Mathilde Aubier, Paul Burgess, Cless, Virginia Echeverria, Fred Free, John Gall, James Gallagher, April Gertler, Ashkan Honarvar, Colin Jenkins, Gordon Magnin, Clarita Mata, Jeffery Meyer, Tom Moglu, Randy Mora, Julien Pacaud, Lilly Pereira, Dave Plunkert, Ciara Phelan, Eduardo Recife, Kareen Rizk, Javier Rodriguez, Valerie Roybal, Katherine Streeter, Leigh Wells, Charles Wilkin, Lionel Williams, Bill ZindelFrom its abstract roots in Cubism to the political and counter culture movements of Dada and Punk, collage has always been a product of its environment. With the rise of 24 hour media cycles, social networks and search engines, contemporary culture has effectively rendered print media obsolete, creating a virtual boom in discarded paper ephemera for collage artists to examine and reinvent. Through these discarded remnants collage artists have become the archivists and activists of this post modern age, paralleling the frenetic pace in which we live while exposing the voyeuristic and often disjointed nature of popular culture.INTERVIEW WITH THE 22.

Doomsday Film Festival
The 2011 Doomsday Film Festival explores our collective obsession with the Apocalypse in film, art, and culture.From raptures, plagues, meteorites, nuclear holocausts, aliens, zombie attacks, ecological catastrophe, and cybernetic revolt to the 2012 doomsday predictions, the Festival will touch upon all possible permutations of our collective demise. We’ll be screening films from across the board, with works ranging from premieres to established classics to rediscovered gems. On the schedule for the 2011 Festival are nuclear fallout cartoons, early ’60s atomic parables, ’80s zombie punk, award-winning independent shorts, and much more.The event will incorporate a panel-based symposium featuring authors, artists, and all manner of experts on the End of Days. We plan to tackle the Apocalypse in all its forms, and hope you’ll join us for the ride!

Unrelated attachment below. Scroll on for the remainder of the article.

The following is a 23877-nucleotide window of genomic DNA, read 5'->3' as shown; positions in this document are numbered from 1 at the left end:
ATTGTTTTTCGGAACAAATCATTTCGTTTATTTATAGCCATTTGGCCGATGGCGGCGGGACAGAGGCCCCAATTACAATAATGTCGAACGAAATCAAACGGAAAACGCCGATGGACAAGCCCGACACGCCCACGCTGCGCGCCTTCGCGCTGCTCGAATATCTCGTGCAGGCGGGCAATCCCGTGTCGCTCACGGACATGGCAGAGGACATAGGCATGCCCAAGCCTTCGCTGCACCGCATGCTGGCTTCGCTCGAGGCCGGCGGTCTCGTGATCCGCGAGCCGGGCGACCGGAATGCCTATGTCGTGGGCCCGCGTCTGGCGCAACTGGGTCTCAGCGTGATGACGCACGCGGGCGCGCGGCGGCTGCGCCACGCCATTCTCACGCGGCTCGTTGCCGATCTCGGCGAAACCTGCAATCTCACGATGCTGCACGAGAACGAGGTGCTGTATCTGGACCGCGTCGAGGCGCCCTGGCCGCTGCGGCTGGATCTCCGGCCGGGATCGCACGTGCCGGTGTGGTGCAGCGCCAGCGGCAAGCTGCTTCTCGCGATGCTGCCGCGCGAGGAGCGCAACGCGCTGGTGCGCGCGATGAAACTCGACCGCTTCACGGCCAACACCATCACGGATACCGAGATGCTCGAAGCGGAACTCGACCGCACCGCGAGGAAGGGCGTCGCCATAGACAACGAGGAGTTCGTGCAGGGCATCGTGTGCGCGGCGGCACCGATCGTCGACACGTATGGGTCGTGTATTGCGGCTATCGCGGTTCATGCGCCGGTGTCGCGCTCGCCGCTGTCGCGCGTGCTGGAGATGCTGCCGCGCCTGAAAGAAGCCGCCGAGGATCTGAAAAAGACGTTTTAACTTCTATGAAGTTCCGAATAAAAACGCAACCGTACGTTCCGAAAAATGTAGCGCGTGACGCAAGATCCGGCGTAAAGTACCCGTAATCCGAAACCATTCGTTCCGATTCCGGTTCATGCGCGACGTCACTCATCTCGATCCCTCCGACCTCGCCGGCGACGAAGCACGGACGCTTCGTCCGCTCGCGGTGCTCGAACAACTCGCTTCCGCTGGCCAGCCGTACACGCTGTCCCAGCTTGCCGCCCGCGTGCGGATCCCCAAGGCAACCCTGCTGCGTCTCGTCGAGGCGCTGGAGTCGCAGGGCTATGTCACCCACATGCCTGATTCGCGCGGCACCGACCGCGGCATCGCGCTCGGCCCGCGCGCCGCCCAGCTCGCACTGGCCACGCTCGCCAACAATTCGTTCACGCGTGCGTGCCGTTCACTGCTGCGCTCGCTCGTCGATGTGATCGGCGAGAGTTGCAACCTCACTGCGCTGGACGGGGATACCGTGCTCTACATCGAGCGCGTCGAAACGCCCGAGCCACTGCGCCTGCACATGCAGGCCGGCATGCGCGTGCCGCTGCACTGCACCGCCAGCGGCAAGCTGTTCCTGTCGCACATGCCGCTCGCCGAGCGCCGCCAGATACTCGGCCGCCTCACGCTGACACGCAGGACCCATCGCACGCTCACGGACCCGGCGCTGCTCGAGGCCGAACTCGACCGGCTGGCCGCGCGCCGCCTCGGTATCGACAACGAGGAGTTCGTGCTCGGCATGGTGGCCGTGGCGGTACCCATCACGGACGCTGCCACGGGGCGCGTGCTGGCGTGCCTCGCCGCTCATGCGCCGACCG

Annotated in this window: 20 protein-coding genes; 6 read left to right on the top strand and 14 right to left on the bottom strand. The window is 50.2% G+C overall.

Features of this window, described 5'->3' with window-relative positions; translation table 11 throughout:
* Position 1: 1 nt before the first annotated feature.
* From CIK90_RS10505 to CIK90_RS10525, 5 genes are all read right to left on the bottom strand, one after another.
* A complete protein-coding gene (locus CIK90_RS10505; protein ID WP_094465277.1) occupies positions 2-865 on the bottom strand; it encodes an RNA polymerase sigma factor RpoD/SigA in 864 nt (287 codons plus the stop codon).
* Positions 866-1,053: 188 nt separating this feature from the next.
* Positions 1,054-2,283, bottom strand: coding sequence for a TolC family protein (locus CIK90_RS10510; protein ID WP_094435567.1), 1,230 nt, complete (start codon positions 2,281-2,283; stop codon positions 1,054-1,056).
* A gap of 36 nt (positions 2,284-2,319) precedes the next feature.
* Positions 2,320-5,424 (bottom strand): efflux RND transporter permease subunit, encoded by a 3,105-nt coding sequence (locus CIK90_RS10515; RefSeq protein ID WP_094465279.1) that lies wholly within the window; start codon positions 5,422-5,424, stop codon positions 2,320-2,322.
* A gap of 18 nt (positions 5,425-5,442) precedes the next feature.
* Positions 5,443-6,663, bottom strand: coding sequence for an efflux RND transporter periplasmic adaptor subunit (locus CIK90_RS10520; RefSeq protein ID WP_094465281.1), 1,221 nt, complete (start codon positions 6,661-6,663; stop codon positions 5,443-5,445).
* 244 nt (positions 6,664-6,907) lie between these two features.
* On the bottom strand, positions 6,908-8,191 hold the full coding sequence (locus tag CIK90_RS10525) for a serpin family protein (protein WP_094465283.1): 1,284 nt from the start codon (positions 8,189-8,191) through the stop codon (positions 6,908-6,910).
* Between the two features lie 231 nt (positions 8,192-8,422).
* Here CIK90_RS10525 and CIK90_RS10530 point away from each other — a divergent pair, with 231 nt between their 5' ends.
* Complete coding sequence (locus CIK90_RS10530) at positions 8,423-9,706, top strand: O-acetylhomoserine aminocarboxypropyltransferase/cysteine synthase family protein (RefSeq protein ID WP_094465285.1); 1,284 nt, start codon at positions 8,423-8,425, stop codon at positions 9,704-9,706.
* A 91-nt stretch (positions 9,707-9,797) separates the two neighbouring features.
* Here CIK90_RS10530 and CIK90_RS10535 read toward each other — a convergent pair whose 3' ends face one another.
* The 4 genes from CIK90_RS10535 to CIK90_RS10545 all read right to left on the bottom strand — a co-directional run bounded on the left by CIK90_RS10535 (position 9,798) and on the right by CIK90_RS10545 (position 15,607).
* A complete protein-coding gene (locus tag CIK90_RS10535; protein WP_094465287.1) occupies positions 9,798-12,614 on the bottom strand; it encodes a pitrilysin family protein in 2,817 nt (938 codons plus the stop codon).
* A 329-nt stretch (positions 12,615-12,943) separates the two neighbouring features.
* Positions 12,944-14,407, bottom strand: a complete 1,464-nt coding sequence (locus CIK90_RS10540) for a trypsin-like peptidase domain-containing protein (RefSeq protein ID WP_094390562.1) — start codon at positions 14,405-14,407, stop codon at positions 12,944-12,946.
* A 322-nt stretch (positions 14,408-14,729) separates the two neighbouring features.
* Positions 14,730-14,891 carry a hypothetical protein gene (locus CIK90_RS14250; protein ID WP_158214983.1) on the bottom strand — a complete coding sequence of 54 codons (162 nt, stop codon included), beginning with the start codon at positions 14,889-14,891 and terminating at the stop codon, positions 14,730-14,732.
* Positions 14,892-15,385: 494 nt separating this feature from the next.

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Letters by Valentina Cano.

To hold your name

should not conjure up

days of stifling suns.

It shouldn’t mean hands

that fold themselves

over and over

like obsessive handkerchiefs.

Your name shouldn’t be a red dot

blinking in some warehouse,

warning of an open door.

I should feel no spider crawl,

hairs gluing and ungluing

themselves up my arms.

No.

Your name should be flour or sugar.

Substantial. Spotless. Filling.

It should carry the taste

of a lemon drop,

rolling and moist

on my lapping tongue.

Valentina Cano is a student of classical singing who spends whatever free time either writing or reading. Her works have appeared in Exercise Bowler, Blinking Cursor, Theory Train, Magnolia’s Press, Cartier Street Press, Berg Gasse 19, Precious Metals and will appear in the upcoming editions  A Handful of Dust, The Scarlet Sound, The Adroit Journal, Perceptions Literary Magazine, Welcome to WhereverThe Corner Club Press, Death Rattle, Danse Macabre, Subliminal Interiors, Generations Literary Journal, Super Poetry Highway, Stream Press, Stone Telling, Popshot and Perhaps I’m Wrong About the World. You can find her here: http://coldbloodedlives.blogspot.com 

THE WEEK/WEEKEND: Oct 3-10th.

“Coonskin 2: Flight to Canada”, a collection of art works by Terrance Hughes
Opening reception: Saturday, October 8th, 6 – 9pm